Typically within these examples of terms of business, the agency will describe what will happen when a candidate’s details are submitted for interview consideration and what will happen if the candidate is invited for interview and successfully appointed. As this stage, this is a contractual offer. Important to note that the client is free to accept the offer or not accept it.

If you receive a CV submission from an agency that is unsolicited or without the candidates consent, it’s strongly recommended to openly reject the candidates CV and the introduction itself from the unsuccessful agency. A recruitment agency that does this may be doing it without the candidates explicit consent in the hopes of ‘generating new business’ from a new client or earning a 'quick fee'. Most professional agencies that are ethical will at this point back down and respect the fact that the candidate is being represented by another agency with full consent from the candidate.

Unfortunately, some clients do not actively reject duplicated introductions from recruitment agencies and this is when it becomes necessary to work out which agency is the effective cause of that positive activity.


Effective Cause

Under well-established recruitment agency law, the recruitment agency that is demanding a fee for a duplicated candidate submission needs to be able to prove that their work was the effective cause of any introduction or transaction itself taking place between a candidate and the client. This needs to be considered alongside explicit consent by the candidate also.

In an attempt for clients to try and reduce the administrative burden of rejecting speculative or duplicated candidates, some clients will try to introduce a ‘first come, first served policy' when reviewing candidates CV’s. That can also be derived from companies being intimidated by agencies demanding a fee as they ‘sent the CV first’. Who want's to work with a recruitment company like that anyway? Unprofessional in my opinion.

This approach can give rise to poor recruitment practice from agencies as they will work under pressure to submit a candidate, without following correct data protect laws. Secondly, the UK courts are generally unwilling to uphold a “first to introduce” approach and instead imply the “effective cause” principle. The Effective Cause principle is now well-established in case law and in essence considers whether an agency had an effective part to play in the submission and/or employment of a candidate with the new GDPR regulation also being considered.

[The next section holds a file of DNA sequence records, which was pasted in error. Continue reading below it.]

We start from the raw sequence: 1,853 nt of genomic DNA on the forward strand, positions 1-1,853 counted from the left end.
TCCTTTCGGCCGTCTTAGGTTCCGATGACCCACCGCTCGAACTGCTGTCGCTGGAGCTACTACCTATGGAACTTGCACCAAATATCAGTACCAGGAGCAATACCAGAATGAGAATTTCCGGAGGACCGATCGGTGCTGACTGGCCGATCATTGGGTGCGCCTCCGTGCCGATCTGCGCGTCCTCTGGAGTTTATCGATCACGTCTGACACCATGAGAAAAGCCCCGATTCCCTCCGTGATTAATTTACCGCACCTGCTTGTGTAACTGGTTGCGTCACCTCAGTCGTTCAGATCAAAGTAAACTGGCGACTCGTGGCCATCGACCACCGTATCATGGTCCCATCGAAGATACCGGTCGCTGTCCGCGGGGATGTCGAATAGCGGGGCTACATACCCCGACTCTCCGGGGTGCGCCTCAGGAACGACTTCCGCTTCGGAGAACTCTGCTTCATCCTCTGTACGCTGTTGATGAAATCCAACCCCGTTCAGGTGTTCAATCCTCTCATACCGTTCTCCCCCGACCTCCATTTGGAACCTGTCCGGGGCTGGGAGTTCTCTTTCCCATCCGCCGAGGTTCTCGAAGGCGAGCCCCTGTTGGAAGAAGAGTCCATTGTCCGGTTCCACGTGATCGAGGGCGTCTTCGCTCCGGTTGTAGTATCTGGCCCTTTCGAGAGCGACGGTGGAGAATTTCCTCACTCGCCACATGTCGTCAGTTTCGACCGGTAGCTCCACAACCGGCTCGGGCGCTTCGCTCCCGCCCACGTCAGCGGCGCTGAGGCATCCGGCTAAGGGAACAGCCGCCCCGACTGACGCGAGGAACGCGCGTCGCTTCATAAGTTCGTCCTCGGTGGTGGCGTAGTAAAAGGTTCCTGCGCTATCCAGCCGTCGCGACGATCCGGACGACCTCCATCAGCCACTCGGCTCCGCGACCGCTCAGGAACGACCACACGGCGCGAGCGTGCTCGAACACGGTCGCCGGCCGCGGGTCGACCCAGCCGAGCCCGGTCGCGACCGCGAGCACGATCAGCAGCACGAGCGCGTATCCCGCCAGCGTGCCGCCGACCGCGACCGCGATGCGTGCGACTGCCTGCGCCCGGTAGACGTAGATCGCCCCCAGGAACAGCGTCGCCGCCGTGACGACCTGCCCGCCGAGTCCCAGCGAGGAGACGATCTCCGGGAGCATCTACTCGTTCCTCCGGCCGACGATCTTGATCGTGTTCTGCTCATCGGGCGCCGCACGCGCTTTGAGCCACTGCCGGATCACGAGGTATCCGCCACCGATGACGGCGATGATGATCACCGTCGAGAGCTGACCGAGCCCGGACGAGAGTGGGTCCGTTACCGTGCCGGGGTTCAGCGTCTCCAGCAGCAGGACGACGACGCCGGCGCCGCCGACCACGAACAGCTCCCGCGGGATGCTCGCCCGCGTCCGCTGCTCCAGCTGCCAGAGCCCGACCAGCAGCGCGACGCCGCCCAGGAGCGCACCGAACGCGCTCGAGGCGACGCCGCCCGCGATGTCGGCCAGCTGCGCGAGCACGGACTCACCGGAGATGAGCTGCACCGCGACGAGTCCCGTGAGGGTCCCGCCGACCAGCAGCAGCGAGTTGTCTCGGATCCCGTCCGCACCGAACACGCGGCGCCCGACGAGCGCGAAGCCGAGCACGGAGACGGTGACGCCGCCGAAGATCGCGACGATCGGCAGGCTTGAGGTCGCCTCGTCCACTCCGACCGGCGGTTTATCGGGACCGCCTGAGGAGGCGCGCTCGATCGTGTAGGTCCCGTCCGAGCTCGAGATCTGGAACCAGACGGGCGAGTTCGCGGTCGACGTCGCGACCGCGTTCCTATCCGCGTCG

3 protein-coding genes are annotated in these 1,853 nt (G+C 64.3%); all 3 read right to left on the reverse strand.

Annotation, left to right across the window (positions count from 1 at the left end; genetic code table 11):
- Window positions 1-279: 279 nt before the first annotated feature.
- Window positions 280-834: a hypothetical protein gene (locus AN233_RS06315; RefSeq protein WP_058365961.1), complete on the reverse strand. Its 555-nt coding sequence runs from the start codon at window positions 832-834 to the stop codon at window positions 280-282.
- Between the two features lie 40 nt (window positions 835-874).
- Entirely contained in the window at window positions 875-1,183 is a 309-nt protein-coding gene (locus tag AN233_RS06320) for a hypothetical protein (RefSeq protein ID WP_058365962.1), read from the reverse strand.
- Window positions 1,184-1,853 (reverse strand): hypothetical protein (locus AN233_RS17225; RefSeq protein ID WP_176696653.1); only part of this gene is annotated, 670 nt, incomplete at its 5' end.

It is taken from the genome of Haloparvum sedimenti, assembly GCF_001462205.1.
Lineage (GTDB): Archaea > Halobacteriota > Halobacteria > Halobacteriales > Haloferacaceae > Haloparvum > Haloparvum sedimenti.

If the agency is not effective in the cause, that agency has no entitlement to an introductory or recruitment fee of any kind. Even with these 12 month introduction protection clauses.

My parting advice and understanding of what to do in the instance of receiving the same candidate from multiple agencies is simple. Who can provide you with the candidates explicit consent that they would like a particular agency to represent them?

If only one agency can provide this, then you know who is compliant. If both agencies cannot provide you with this you need to speak to us! Joking apart, at this point, it's best to refer to your agreed terms and conditions and consider the effective cause principle.

Hopefully this article will asssit you in avoiding 'arguments' between agencies, working with truly ethical recruiters and assist you in developing and installing a nice robust process internally that will give you confidence your supply chain is compliant AND competent. 

If you would like some free-impartial advice about any agency disagreements, feel free to contact Barry Cullen, a well-respected recruitment agency dispute adviser with no up-front cost.

Alternatively, myself but my advice should not be misconstrued with that of a legal adviser!